At Level 1 there is no design (or it’s an afterthought), while at the other extreme, design is key strategic driver for enabling company-wide innovation. By a show of hands, almost no-one believes they are operating all the way to the right. To operate at Level 4, we have to build the muscle – it takes planning, work, focus. If companies don’t undestand the value of design, we have to build those muscles across the whole company.
At Visa they have a lot going for them, but until 18 months ago, they didn’t have a centralized design function, and they weren’t capitalizing on the scale at which they were operating. They have made progress quickly, in part due to good support from the top:
This a pretty big signal:
Purvi is lucky to work for an organization that understands the value and impact of design. It makes sense, when you look into the ecosystem (or even in this room), we know that design is the differentator. In the FinTech landscape there are many players that are all delivering elegant human experiences – they get what drives the best consumer experiences: Transparency, Control, Personalization, Instantism. Using a human-centered approach to deliver business results is what we all need to be doing.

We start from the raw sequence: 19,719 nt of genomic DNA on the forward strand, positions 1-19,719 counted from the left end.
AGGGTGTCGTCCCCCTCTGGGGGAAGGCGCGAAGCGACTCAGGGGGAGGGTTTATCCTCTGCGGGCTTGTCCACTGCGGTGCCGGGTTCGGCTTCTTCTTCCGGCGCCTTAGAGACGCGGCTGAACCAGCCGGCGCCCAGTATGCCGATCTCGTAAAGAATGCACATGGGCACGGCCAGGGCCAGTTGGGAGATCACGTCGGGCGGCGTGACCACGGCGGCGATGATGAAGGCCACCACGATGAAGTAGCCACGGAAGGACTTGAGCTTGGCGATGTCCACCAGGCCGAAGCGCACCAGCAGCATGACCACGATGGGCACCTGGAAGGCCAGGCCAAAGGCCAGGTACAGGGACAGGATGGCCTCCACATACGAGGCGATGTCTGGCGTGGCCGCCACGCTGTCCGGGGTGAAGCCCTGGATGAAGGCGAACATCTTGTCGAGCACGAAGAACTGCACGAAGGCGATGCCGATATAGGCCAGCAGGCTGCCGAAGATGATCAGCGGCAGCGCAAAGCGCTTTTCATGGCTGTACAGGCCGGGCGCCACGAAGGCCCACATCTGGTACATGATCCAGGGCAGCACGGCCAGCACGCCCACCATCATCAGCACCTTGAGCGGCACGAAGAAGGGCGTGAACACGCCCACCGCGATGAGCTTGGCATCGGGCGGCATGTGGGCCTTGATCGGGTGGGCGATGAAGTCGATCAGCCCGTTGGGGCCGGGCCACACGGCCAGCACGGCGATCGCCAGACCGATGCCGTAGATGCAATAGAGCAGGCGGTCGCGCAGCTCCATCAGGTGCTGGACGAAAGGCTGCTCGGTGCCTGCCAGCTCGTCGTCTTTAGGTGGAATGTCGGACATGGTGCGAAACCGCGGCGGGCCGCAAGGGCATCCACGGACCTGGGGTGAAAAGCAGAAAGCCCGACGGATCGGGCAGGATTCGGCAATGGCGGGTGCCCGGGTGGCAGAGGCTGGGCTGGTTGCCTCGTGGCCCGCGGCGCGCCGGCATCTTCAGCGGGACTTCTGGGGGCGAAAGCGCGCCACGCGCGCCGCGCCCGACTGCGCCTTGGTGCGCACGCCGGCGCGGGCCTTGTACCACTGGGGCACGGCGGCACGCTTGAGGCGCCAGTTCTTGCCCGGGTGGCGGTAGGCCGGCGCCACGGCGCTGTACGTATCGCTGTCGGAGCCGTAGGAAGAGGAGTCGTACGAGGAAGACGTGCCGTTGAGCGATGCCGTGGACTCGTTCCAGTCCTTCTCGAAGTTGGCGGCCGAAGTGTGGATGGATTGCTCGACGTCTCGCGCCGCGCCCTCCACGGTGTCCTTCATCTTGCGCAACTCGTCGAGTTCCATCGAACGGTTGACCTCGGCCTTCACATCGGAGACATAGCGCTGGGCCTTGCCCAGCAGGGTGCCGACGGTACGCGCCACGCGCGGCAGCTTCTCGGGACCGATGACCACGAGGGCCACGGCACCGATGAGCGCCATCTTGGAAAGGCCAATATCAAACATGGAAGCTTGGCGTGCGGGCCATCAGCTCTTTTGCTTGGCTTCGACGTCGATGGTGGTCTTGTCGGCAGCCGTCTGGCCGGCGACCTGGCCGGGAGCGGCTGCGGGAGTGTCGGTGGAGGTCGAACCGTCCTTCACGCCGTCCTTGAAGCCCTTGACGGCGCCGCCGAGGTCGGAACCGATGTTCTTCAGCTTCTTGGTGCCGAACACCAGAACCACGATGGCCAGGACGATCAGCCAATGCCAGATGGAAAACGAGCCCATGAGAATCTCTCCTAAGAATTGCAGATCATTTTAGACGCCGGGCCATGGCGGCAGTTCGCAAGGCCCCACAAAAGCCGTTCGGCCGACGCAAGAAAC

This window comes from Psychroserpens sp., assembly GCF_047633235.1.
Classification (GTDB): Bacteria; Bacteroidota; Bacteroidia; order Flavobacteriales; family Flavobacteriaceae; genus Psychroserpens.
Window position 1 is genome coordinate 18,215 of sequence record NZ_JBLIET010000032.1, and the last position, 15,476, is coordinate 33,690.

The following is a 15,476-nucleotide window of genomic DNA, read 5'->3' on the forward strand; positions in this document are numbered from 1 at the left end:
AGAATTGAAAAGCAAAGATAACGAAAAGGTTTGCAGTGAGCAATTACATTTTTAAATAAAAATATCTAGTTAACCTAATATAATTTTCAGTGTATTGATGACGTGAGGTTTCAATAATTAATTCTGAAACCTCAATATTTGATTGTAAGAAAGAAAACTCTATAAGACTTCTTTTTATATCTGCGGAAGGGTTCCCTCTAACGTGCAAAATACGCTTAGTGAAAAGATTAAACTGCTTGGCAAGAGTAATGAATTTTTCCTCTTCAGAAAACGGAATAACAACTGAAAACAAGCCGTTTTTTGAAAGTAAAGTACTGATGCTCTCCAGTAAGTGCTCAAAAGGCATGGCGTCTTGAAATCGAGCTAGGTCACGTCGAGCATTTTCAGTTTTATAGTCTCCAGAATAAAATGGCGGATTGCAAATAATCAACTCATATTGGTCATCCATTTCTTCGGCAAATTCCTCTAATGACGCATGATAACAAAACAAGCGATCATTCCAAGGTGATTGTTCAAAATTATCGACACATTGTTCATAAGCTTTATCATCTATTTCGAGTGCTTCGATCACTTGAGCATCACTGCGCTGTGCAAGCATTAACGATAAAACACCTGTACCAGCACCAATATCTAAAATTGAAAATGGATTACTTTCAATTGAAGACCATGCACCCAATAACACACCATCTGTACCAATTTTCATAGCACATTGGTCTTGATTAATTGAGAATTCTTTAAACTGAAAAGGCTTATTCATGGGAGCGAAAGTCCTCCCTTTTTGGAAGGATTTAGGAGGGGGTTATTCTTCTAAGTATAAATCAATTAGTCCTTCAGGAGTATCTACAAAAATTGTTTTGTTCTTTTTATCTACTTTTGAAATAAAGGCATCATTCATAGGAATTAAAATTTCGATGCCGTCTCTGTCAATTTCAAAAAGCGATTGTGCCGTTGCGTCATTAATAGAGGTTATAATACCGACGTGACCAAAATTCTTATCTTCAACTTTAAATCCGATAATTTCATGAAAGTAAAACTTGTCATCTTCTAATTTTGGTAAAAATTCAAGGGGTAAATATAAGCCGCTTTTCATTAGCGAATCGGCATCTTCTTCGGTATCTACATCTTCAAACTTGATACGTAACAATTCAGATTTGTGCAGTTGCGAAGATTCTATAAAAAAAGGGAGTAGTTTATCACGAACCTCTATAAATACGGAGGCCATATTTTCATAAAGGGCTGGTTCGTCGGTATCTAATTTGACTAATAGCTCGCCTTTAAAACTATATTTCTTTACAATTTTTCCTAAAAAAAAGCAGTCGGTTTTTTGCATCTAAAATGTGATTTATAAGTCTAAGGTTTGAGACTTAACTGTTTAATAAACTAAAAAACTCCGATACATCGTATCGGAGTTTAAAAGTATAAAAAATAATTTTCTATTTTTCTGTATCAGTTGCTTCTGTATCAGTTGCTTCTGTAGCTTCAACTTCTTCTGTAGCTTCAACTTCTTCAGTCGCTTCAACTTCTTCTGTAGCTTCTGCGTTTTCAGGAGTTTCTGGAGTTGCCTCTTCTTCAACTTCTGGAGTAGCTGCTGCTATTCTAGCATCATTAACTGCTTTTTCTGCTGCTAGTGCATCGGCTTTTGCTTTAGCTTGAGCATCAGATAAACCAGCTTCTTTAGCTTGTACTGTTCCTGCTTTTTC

Design at Visa is now in 15 locations around the world. They work in two main areas – on client-facing design services, and on the design and development of payment products for their clients and partners to consume. They create building blocks to enable those experiences for the entire ecommerce ecosystem.